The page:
Given all the attention swirling around big-name entities, one might get the impression that Lynk Global is getting drowned out of the satellite-to-mobile-phone messaging.
But Lynk co-founder and CEO Charles Miller doesn’t see it that way.
“We don’t feel like we’re getting crowded out by people who are doing vaporware and PowerPoint engineering,” he told Fierce. “We’re flying real hardware in space and doing it. All they’re doing is getting a lot of excitement in the market and educating end users that this is technically feasible.”
The company on Friday announced that it had received a license from the FCC for a satellite-to-direct-to-standard-mobile-phone service. The license enables Lynk to launch commercial services for its global constellation of satellites later this year, which it says will pave the way for universal mobile connectivity.
Lynk is in an increasingly crowded space as the likes of SpaceX and T-Mobile were among the latest to announce intentions of mixing cellular with satellites for broader coverage. More recently, Apple revealed plans to use Globalstar satellites to power its Emergency SOS via Satellite service, which launches in November. These also come after AST SpaceMobile started to pursue its direct-to-handset strategy
Ultimate in roaming
Since late 2018, Lynk has received experimental testing licenses from the FCC and it has licenses in 18 countries to do testing. What the company received on Friday is the world’s first satellite-direct-to-phone license for transmitting from space commercially.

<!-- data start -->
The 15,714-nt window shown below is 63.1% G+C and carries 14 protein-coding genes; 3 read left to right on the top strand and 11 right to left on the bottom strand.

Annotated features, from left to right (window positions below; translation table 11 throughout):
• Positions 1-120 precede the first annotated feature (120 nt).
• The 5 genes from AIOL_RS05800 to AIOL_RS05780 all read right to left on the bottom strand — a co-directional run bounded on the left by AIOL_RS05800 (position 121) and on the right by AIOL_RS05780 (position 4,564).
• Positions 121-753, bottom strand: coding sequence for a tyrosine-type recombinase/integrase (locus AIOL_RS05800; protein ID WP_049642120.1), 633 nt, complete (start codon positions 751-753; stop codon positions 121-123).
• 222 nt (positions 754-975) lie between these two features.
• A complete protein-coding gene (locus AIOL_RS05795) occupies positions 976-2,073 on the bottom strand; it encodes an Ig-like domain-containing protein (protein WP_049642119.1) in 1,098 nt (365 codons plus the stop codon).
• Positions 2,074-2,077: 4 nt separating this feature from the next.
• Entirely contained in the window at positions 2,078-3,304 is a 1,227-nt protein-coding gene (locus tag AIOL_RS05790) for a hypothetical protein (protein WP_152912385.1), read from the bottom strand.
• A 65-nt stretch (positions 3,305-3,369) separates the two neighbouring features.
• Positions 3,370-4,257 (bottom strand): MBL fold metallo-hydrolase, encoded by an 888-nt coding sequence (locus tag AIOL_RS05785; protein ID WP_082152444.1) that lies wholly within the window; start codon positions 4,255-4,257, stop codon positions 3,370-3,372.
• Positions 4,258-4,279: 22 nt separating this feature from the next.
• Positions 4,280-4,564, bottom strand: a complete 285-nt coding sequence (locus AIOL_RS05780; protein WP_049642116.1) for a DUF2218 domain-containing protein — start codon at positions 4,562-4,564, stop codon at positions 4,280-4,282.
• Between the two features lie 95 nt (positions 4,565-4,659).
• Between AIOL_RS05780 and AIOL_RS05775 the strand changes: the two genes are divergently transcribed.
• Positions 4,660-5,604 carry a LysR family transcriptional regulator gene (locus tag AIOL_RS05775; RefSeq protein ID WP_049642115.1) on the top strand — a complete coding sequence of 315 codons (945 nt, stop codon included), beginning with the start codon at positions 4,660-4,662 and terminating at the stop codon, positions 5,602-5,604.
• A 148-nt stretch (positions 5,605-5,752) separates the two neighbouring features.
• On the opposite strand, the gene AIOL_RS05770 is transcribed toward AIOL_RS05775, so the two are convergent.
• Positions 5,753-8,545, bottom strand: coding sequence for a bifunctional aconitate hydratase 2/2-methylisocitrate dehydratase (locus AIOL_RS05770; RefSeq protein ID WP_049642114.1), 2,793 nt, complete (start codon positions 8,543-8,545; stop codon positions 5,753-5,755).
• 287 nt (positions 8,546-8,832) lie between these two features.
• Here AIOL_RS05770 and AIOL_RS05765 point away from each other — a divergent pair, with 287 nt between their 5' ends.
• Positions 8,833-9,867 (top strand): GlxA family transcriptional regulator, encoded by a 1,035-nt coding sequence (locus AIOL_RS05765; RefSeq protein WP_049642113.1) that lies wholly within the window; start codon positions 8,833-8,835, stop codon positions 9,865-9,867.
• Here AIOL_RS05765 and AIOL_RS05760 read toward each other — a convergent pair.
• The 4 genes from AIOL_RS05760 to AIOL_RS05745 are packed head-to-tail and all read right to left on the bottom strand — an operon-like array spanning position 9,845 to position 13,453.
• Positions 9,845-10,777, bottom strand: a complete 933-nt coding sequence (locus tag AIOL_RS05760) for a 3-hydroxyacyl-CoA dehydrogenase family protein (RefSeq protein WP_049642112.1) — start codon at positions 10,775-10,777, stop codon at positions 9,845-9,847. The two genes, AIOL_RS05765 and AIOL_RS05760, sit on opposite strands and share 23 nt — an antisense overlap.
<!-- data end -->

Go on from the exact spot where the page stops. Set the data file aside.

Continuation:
It still needs landing rights from each country to transmit from space into their countries, but “we’re in a great position” because many countries want this capability for their citizens, he said.
“This further supports what we’ve been saying for a while,” he said. “We’re years ahead of everybody else and we’re going to be the world’s first commercial operator for satellite direct to phone.”
Lynk, which employs about 40 people, is striking deals with mobile operators throughout the world. The company said it has signed contracts with 15 mobile network operators (MNOs) in 36 countries representing over 240 million mobile subscribers and is actively testing in 10 countries.
It’s in active conversations with three U.S. mobile operators, but he’s not naming anyone. “We’ve been working with testing with two of them and we have a MOU with one of them,” he said.
He said these other deals by well-known names are just free marketing for Lynk. In fact, “I think it’s wonderful what Apple’s done,” he said, but it’s limited to the new iPhone 14 and to one-way messaging. People probably aren’t going to sit still in an emergency in the hopes that their message has reached someone who can help.
The whole industry should be focused on saving lives, but he said Lynk will provide two-way messaging and it will work with Android and iOS, doing more than emergency messaging. It uses UHF that already exists in phones, he said.
Lynk said it launched Lynk Tower 1, the first satellite covered by the FCC license, on April 1. Lynk is scheduled to launch three more satellites — also known as Lynk Towers 2, 3 and 4 and Lynk’s 7th, 8th, and 9th cell-towers-in-space — later this year as the company moves toward deploying its service globally.